Emmanuel Evangelical Association
First United Brethren in Christ
(1911-1913) Evangelical Association and United Brethren in Christ
Christ United Methodist Ministry Center has roots in San Diego dating back over 100 years to two parent congregations that later merged in 1946.
The churches were Emmanuel Evangelical and First United Brethren in Christ.
Those congregations were from different Wesleyan denominations (Evangelical Association and United Brethren in Christ). Both formed in San Diego between 1911-1913. Each built their own church buildings and conducted worship, provided Christian education and engaged in missions and ministry for almost four decades.
First Evangelical United Brethren
Now Christ United Methodist
(1946) First Evangelical United Brethren
In 1946, the two denominations merged to form the Evangelical United Brethren (EUB) Church. Realizing that it was no longer practical to have separate buildings, the two San Diego congregations sold their properties and bought a lot in the rapidly growing Normal Heights neighborhood at 33rd Street and Meade Avenue.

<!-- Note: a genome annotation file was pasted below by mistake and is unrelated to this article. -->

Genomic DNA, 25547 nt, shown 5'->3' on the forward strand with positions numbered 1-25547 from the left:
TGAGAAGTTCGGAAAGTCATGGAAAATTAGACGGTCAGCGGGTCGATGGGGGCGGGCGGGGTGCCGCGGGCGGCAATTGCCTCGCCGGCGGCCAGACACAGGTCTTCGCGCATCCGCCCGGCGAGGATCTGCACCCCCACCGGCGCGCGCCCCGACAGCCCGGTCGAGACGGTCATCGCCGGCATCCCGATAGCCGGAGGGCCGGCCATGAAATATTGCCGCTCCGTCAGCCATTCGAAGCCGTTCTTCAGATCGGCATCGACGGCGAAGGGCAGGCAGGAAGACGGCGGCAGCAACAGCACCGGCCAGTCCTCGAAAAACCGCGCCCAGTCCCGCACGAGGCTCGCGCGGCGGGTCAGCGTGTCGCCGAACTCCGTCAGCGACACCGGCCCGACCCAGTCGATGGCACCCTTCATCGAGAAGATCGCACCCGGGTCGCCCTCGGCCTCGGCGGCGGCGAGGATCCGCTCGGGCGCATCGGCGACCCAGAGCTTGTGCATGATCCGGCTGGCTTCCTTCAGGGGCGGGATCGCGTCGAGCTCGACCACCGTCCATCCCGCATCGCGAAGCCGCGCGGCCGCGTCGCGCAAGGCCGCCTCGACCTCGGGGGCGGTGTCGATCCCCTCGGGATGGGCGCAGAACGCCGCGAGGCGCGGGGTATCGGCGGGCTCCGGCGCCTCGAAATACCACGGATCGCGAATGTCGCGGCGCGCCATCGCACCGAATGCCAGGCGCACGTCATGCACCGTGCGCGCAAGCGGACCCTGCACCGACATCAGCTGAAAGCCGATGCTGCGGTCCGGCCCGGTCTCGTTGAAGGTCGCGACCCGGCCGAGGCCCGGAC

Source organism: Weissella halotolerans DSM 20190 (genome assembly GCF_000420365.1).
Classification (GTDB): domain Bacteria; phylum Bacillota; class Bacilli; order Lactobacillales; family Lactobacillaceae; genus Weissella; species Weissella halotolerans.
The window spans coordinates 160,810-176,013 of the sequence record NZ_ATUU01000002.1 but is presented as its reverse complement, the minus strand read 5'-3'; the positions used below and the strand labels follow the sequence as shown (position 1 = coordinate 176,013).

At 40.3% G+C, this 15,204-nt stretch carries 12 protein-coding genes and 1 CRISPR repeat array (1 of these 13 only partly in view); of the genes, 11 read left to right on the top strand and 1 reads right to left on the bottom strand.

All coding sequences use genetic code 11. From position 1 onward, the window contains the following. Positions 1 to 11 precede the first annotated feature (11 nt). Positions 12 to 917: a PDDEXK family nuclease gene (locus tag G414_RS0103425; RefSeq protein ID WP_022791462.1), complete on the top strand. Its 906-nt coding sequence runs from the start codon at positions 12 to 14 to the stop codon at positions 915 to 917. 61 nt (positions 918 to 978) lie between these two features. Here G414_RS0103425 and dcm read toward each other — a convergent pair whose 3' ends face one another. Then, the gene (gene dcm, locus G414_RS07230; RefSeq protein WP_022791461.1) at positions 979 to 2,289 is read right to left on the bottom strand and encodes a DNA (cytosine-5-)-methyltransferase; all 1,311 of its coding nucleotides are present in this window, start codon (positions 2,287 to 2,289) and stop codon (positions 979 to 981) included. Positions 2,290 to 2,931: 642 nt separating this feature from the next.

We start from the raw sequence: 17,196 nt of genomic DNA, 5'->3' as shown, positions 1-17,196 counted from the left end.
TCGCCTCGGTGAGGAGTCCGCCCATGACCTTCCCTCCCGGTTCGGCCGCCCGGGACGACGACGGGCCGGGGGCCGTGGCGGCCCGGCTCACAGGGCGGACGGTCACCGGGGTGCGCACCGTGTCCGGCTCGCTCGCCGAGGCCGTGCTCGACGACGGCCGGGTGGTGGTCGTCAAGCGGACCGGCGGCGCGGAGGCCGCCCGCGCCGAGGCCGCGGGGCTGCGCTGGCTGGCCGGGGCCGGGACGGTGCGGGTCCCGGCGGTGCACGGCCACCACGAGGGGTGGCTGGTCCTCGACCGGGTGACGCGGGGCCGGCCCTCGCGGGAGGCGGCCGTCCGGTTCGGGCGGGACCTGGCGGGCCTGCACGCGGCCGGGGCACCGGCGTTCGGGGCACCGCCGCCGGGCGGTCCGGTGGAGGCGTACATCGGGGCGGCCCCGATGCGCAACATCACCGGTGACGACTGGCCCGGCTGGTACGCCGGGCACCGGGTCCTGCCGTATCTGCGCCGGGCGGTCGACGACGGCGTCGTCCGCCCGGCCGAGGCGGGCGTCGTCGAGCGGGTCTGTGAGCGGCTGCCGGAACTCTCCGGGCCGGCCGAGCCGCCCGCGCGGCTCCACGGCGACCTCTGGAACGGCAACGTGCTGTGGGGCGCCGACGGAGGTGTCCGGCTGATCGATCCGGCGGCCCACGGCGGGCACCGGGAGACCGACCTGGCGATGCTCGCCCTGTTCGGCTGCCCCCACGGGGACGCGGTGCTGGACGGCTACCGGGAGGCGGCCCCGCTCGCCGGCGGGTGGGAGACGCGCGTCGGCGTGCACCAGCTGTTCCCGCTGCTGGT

In 1951, the newly merged congregations completed construction on their first new unit and chose the name First Evangelical United Brethren (EUB) Church of San Diego. The second unit, a two story educational wing and social hall, was completed in 1957.
During this era, First Evangelical United Brethren Church of San Diego became the largest EUB congregation west of the Rocky Mountains. The EUB Southern California Conference conducted an Annual Conference here.
(1968) Christ United Methodist Church
Merger again changed the course of First EUB Church in 1968, when the Evangelical United Brethren and Methodist Church merged to form the United Methodist Church. Once again, this congregation faced the challenges associated with denominational merger. Since the Methodist Church already had a congregation in Normal Heights, First EUB Church chose Christ United Methodist Church as their new name in 1970.
(2011) Christ United Methodist Ministry Center
Christ UMC continued operations until 2011, when the urban congregation could no longer remain self-supporting. However, in 2004, the congregation began making plans to form an urban ministry center that would share the large facilities with other congregations and convert the former classrooms into office space for charities.